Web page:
Just a tad out of control? The story Is not even nearly finished. All I said, as calmly as possible, was that some people start to enjoy killing when they go to war—General Petraeus said so himself—and tried to move the discussion forward to the assigned text, “America the Ignorant” by Laura Miller. Perhaps I went into a fugue state, as I cannot remember how that went, but the second the clock ticked past class period time, H jumped out of her seat and attacked Y, sticking her finger in his face and screaming “Don’t you dare criticize my religion!” X and this sweet boy of the ghetto, who actually is going to medical school currently, had to pull her off of him, and she rushed out of there and could be heard screaming all the way down the hall.
(By the way, if you have children, live in Amerika, and are considering encouraging your kids to take out loans to go to college, consider this advice: instead, encourage them to drop out of high school at age 16 and teach themselves, and if they ever need to get a corporate job, just lie about having the appropriate degree. I have known people who have been very successful using that approach—and even if they are found out, corporations adore a good liar—but I digress.)
The next morning at eight a.m. I got a call from my boss at that college, yelling at me. G, H, and X had gone to his office and had complained that I was biased toward Y and that I had been rude to H, getting into her business outside of class time. It took me about 20 minutes to get him to stop screaming accusations, and 40 minutes more to convince him that maybe my version was half right.
Absurdities followed. He kept calling me at home to discuss my incapacity to handle classroom discipline. One of the girls in the class, a heartbreakingly earnest, intelligent girl, incorrectly diagnosed bipolar (I’d call it wonderfully reactive), told me that X was passing out nail polish to all the females and spreading the rumor that I was having an affair with Y, who incidentally was 20-something years my junior and happily married. X asked me about my grade once out in the hall and I said that her participation grade was pulling her down, and she reacting by screaming “you hate me; you’ve always hated me,” causing quite the ruckus and disturbing everyone’s smartphone concentrations. I allowed her to rewrite all her papers but she would have none of my advice. She, as well as G and H, refused to show up at my writing tutorials. Finally I suggested to my boss that Y and I come talk to him about the class, and he said there was a rule that I could not talk to him with a student present, and then the next week he called me to say I must come in to talk to him and X.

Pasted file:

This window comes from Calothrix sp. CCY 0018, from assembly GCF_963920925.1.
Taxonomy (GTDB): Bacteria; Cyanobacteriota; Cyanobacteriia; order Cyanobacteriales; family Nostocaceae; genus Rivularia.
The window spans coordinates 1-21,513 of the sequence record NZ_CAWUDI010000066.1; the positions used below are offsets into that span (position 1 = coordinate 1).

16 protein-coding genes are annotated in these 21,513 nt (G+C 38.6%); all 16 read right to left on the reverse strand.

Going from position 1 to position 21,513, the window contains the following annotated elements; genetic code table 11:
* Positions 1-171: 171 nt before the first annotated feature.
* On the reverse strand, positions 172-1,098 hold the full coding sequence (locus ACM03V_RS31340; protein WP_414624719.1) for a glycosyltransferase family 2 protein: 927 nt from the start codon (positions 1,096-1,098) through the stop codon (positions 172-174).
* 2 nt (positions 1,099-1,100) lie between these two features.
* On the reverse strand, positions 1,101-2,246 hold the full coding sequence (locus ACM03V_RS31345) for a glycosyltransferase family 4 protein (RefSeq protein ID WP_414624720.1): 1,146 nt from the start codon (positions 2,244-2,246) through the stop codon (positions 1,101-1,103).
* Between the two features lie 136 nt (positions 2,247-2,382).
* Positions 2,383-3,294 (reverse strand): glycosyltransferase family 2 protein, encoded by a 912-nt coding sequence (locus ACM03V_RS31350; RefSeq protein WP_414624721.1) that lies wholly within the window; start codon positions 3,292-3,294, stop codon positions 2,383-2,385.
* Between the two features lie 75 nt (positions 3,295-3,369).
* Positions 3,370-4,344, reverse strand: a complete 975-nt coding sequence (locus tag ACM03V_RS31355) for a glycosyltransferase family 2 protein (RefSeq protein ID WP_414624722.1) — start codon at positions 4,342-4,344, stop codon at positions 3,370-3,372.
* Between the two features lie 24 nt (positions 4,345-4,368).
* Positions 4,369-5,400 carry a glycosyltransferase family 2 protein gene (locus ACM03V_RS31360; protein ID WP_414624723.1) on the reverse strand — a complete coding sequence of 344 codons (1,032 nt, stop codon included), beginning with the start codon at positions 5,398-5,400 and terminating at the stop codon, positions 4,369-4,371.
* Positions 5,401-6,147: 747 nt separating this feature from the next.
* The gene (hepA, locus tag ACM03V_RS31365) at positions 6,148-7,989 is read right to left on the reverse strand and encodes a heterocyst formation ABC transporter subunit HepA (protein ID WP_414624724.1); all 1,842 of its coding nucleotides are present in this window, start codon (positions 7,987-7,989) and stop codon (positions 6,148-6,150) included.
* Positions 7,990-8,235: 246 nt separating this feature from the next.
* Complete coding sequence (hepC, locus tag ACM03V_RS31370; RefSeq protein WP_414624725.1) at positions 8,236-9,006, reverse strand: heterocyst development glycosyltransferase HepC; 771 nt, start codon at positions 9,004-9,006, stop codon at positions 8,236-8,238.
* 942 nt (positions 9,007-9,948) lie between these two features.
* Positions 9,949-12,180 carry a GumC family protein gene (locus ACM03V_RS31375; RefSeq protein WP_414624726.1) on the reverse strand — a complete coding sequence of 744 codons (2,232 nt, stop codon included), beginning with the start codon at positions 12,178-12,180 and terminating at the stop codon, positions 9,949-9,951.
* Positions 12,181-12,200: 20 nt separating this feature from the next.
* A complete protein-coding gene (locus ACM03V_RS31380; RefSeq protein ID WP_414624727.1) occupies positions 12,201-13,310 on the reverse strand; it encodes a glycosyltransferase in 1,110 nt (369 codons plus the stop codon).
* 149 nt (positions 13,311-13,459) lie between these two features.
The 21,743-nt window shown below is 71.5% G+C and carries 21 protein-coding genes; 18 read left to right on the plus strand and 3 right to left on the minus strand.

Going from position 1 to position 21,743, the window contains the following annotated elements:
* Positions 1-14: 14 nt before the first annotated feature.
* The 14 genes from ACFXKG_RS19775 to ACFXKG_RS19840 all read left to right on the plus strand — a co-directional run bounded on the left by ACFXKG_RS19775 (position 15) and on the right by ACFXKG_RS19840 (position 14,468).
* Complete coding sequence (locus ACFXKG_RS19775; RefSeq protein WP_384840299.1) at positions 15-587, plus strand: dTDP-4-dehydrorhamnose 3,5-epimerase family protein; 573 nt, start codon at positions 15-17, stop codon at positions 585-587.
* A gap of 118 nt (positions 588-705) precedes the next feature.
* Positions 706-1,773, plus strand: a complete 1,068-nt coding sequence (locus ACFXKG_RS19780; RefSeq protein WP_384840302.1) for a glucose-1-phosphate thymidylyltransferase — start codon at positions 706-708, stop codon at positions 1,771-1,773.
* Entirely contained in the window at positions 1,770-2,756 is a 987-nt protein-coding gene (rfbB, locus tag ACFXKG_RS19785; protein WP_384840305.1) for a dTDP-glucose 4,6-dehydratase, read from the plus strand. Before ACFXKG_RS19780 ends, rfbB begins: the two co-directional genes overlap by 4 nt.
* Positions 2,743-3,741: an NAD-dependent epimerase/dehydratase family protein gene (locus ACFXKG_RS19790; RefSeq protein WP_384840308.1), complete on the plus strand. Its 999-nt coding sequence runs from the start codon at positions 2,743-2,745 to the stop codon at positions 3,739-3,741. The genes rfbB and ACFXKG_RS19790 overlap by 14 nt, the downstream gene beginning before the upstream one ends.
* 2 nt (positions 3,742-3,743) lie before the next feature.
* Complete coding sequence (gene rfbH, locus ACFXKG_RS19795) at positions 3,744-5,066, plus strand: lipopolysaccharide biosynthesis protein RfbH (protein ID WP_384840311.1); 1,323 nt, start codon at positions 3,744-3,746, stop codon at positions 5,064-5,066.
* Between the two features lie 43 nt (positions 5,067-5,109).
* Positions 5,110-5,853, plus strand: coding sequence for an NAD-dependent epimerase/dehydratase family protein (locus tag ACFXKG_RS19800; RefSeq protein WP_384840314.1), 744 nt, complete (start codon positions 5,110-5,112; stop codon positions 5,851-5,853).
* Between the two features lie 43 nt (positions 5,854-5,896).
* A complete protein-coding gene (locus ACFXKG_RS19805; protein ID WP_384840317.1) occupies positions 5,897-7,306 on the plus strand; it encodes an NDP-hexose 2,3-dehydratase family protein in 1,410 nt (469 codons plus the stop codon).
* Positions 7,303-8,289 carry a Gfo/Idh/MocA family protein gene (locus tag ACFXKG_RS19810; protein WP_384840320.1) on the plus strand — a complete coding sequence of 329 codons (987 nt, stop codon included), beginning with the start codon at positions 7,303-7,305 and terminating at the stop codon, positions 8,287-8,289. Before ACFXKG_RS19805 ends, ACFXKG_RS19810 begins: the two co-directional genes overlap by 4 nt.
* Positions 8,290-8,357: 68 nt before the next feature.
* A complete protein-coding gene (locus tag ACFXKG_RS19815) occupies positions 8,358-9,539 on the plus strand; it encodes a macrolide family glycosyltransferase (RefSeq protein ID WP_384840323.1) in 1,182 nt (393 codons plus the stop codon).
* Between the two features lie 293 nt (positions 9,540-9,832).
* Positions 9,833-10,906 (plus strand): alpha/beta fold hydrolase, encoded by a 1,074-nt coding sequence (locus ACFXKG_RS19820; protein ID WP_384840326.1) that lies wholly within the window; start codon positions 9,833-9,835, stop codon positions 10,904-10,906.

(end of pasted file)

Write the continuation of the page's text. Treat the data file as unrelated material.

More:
One day in class I announced that it is a very good idea to talk to my boss if I am giving you trouble, and it is also permissible to tell him good things about me too. The student who is going to medical school, whom the ghetto schools had given up on, asked the name of my boss and put my answer in his smartphone. He knew how to use that device wisely. I found out later that he had gathered some students and had gone to my boss to explain the situation.
I am a kind person, at least in my estimation, so when it came time to compute final grades, I gave X full credit for participation (after all, she had participated A LOT), ignored the fact that she had not written her weekly journals, and dropped out the C- essay, and with a few more manipulations got her up to a B+. I wanted her off everyone’s back, but she was not satisfied, not at all. She went to my boss to complain, and he called me in and said I must help him with her. I said I did not have to help him (if you are an adjunct, the rule is that beyond crap pay, no job security, and no respect, you must also carry water for your boss).
OK, enough. There’s much more to just these two moments in time, but now that you have heard a couple of my choice anecdotes, you may be able to understand why I have been booted out of that job as well, and maybe you can even understand why I am considering starting a papermill, writing freshmen English papers for the bucks from the rich kids. After all, who is really going to care if they can think beyond their obscene, fanatical desires? Maybe I could use their money to facilitate that Montessori school Y wants to build.
I have two final things to say: first, I have little sympathy for people who will play the game to get tenure—to be honest, absolutely none. Our country is in, and is, a grave danger, and nothing can be done about it if the schools continue to churn out the sorts of Amerikans that cannot see beyond the rank stupidity of the media show and their own pretentious consumer desires. A truly educated public trumps unions, and certainly the tenured teachers’ comfortable lives.
The second one should be obvious, but I’ll say it anyway. We need to find a way to teach our children, and each other, because the corporatocracy has taken over the state schools from kindergarten on, and all too few are strong enough to pass through without being deformed into their oh-so useful cogs.
Sunday, June 28, 2015
- Linh Dinh
- Born in Vietnam in 1963, I came to the US in 1975, and have also lived in Italy, England and Germany. I'm the author of a non-fiction book, Postcards from the End of America (2017), two books of stories, Fake House (2000) and Blood and Soap (2004), six of poems, All Around What Empties Out (2003), American Tatts (2005), Borderless Bodies (2006), Jam Alerts (2007), Some Kind of Cheese Orgy (2009) and A Mere Rica (2017), and a novel, Love Like Hate (2010). I've been anthologized in Best American Poetry 2000, 2004, 2007, Great American Prose Poems from Poe to the Present, Postmodern American Poetry: a Norton Anthology (vol. 2) and Flash Fiction International: Very Short Stories From Around the World, etc. I'm also editor of Night, Again: Contemporary Fiction from Vietnam (1996) and The Deluge: New Vietnamese Poetry (2013). My writing has been translated into Italian, Spanish, French, Dutch, German, Portuguese, Japanese, Korean, Arabic, Icelandic and Finnish, and I've been invited to read in London, Cambridge, Brighton, Paris, Berlin, Leipzig, Halle, Reykjavik, Toronto, Singapore and all over the US. I've also published widely in Vietnamese.